Strong winds that were consistently more than 20 mph and reached gusts exceeding 40 mph wreaked havoc at Augusta National Golf Club on Thursday.
Seemingly for all but Charley Hoffman.
Hoffman made nine birdies in the opening round of the 81st Masters Tournament and his 7-under-par 65 was 10 shots better than the average in the 92-player field.
Hoffman leads by four shots over William McGirt of Boiling Springs, five over Lee Westwood of England and six shots over the only other eight players who managed to shoot under par on a trying day.
“That was unbelieveable, just incredible. It’s some golf,” said world No. 2 Rory McIlroy of Hoffman’s round. “I was happy to come in with a 72, then to see he shot a 65. But like they say, they don’t give green jackets out on Thursdays.”
The eight players at 1-under 71 include Sergio Garcia and major champions Phil Mickelson, Justin Rose and Jason Dufner.
The winds were strong enough to blow balls into motion on Augusta’s slick greens on several occasions.
“It's a day you're not going to go low, you just try to fight to stay around par and stay in it,” said Mickelson, whose round included an eagle on the second hole. “I thought anything at par or better was going to be a great score and it is. But because the greens are receptive, you can make birdies and you can stop balls on the greens and make easy pars on a lot of holes. The problem is there's a lot of holes out here that you can have a big number and you just have to be careful of that.”
Hoffman’s four-shot lead is the largest after 18 holes at Augusta since 1955. He made bogeys with three-putts on three of his first five holes to sit at 1 over, then birdied holes 6, 8, 9, 12, 14, 15, 16 and 17.
“It didn’t start off the way I anticipated … and after that I don’t remember missing a putt,” Hoffman said. “Making this many putts you never think it’s going to happen. I’ve learned from the past you can’t be tentative on these greens. You have to be aggressive and not be afraid to knock it 3 feet past. I had good looks all day and was in positions to make putts all day.”
Even when Hoffman made a mistake he escaped unscathed, saving par on the par-5 13th despite hitting his second shot into the water.
It's one of those rounds where you could shoot your way out of the golf tournament pretty quick. And obviously I was just trying to make pars, and while I was trying it make pars, I put myself in position to be able to make birdies. And I was able to convert those birdies and turn it into a fantastic round.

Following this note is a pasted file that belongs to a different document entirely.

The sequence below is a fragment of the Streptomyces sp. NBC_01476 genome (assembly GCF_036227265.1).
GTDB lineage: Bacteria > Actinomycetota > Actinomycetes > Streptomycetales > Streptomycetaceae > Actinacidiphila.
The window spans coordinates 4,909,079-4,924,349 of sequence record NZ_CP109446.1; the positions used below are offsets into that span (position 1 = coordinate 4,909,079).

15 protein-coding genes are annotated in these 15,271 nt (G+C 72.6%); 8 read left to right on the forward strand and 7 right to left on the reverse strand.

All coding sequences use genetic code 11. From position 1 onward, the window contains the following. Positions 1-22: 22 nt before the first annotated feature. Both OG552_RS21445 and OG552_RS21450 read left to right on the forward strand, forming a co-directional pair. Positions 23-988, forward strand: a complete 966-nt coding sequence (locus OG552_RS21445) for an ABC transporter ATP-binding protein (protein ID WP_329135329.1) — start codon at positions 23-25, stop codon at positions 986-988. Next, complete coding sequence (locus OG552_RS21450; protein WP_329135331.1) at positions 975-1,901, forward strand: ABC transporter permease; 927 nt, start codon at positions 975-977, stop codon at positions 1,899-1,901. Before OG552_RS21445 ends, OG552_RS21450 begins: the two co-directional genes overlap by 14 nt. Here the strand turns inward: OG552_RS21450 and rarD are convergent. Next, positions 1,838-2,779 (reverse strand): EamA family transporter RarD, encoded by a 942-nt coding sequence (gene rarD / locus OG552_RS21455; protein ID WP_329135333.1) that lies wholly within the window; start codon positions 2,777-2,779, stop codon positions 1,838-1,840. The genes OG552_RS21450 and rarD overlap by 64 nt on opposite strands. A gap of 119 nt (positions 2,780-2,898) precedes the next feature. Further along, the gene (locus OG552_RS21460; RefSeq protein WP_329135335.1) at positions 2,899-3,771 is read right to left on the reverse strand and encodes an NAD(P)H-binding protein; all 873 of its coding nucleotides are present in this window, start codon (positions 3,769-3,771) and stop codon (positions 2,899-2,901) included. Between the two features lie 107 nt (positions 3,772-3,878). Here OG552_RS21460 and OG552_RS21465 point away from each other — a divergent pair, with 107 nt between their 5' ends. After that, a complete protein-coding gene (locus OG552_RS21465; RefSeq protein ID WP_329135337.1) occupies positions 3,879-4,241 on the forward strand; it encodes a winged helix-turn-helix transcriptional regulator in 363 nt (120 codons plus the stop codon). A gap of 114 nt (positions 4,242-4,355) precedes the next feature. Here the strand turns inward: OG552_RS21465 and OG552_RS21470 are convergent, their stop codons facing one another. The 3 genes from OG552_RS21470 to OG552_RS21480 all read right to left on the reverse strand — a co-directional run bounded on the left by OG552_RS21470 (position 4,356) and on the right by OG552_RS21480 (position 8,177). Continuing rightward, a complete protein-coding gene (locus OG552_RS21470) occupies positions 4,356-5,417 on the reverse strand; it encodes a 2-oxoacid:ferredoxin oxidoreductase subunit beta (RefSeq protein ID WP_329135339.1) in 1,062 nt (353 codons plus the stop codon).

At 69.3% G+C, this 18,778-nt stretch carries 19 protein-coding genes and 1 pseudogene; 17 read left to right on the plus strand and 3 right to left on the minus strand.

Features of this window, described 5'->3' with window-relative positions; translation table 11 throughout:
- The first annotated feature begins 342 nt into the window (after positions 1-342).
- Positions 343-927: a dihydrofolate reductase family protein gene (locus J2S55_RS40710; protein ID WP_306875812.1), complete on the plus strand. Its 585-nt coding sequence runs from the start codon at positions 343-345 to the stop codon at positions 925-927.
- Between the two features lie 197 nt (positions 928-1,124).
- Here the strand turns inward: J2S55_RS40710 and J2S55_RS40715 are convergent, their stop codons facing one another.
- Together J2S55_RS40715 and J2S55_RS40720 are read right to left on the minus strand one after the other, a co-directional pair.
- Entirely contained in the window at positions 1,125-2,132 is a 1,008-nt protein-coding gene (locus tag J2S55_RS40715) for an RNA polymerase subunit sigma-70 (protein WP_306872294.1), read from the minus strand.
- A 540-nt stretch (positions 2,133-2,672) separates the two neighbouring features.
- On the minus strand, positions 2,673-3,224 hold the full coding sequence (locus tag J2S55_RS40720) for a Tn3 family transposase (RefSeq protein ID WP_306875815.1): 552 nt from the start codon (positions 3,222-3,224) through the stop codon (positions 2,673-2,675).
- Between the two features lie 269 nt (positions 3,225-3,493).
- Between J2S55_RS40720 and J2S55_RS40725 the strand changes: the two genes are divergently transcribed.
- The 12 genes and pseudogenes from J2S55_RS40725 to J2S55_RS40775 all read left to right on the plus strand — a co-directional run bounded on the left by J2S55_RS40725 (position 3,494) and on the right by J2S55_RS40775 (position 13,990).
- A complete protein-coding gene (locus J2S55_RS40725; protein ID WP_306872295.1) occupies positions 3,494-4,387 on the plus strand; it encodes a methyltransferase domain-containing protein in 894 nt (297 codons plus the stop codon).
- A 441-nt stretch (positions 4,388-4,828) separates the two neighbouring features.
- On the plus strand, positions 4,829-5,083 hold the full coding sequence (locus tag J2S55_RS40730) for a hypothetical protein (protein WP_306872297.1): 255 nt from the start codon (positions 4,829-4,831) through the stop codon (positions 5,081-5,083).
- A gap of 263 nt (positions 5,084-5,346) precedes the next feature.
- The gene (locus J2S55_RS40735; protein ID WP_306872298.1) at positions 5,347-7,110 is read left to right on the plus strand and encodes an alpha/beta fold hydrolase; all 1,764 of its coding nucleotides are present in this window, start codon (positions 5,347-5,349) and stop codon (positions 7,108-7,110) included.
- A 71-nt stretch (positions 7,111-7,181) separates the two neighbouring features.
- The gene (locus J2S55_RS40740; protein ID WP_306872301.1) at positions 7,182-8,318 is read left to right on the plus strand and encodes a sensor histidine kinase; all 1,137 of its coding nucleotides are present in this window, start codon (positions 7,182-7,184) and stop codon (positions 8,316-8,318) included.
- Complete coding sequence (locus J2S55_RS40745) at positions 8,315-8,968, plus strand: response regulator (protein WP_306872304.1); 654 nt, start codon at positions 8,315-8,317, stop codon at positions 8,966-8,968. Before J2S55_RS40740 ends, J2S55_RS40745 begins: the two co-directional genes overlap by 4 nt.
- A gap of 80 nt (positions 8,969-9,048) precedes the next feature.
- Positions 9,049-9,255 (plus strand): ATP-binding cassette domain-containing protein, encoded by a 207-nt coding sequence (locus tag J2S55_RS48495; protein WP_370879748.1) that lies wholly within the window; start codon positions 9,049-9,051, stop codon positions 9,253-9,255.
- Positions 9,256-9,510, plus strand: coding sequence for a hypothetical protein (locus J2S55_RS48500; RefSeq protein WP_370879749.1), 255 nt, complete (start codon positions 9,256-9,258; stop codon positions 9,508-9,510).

Hoffman, 40, a four-time winner on the PGA Tour who has wins in each of the past two seasons, missed five cuts in his first eight tournaments this year. But in his past four events he has a tie for fourth in the Genesis Open and tie for second in the Arnold Palmer Invitational.
“I step on this property and it just feels special,” Hoffman said. “I’m rolling in with some confidence with a second and a fourth, and seeing the ball roll in the hole is always special.”
Hoffman is playing in his fourth Masters. He tied for ninth behind winner Jordan Spieth in 2015 after being no worse than fourth through the first three rounds.
“I hit the ball as well as Jordan or anyone else but they made more putts than I did,” Hoffman said. “The putter’s rolling for me right now so hopefully I can keep it going.”
Obviously going to sleep on the lead at a major championship here at Augusta National is not going to be the easiest thing. I look forward to it, and I look forward to the challenge the next three days.
What kept the course more playable despite the strong winds were greens that were receptive, in part because of rain both Monday and Wednesday. Westwood made five consecutive birdies on holes 13-17 before a closing par.
Coastal Carolina alumnus Dustin Johnson, the world’s No. 1 player who has won his last three starts, withdrew from the tournament before teeing off with a back injury.
With Johnson out of the tournament, McIlroy, a four-time major champion, and Spieth were considered the co-favorites.
McIlroy, who can complete the career Grand Slam with a win this week, made the turn 3 over but birdied holes 13, 15 and 16 to move into the top 12 at even-par 72.
Spieth, the 2015 Masters champion who has finished second in his other two tournament appearances, was even par through 14 holes before making a quadruple-bogey 9 on the par-5 15th hole with one approach into water and a second over the green. A birdie on the par-3 16th with a tee shot to 2 feet and 18-foot par putt on 18 helped Spieth finish with a 3-over 75.
“You think of it as a birdie hole, obviously being a par 5,” Spieth said, “and unfortunately I still thought of it as a birdie hole today and it really isn't when you lay up.”
Thursday marked the second consecutive Masters round in which Spieth made a quadruple bogey on the back nine. In last year’s final round, he held a five-stroke lead at the turn before putting two balls into Rae’s Creek on the par-3 12th hole to make a 7 en route to a tie for second behind winner Danny Willett.
“I'm going to probably need to play something under par tomorrow, which puts a little bit extra, added maybe bit of pressure that I wouldn't have put on tomorrow, because I was thinking even par for the two days was a good score,” Spieth said. “And obviously now 3 over, I feel like I need to snag something tomorrow.”
A few players made runs before stumbling late. Among them were Thomas Pieters of Belgium and Matthew Fitzpatrick of England.
Pieters reached 5 under through 10 holes in the morning but dropped five strokes to par on his final eight holes with double bogeys on holes 12, 15 and 18. “The wind's picking up and it's not really consistent,” Pieters said. “If you catch the wrong gust at the wrong time, then you look stupid, like I did on 12. But that's just Augusta, I guess.”
Fitzpatrick was at 3 under before making a double bogey on the 18th hole, missing a 5-foot bogey putt.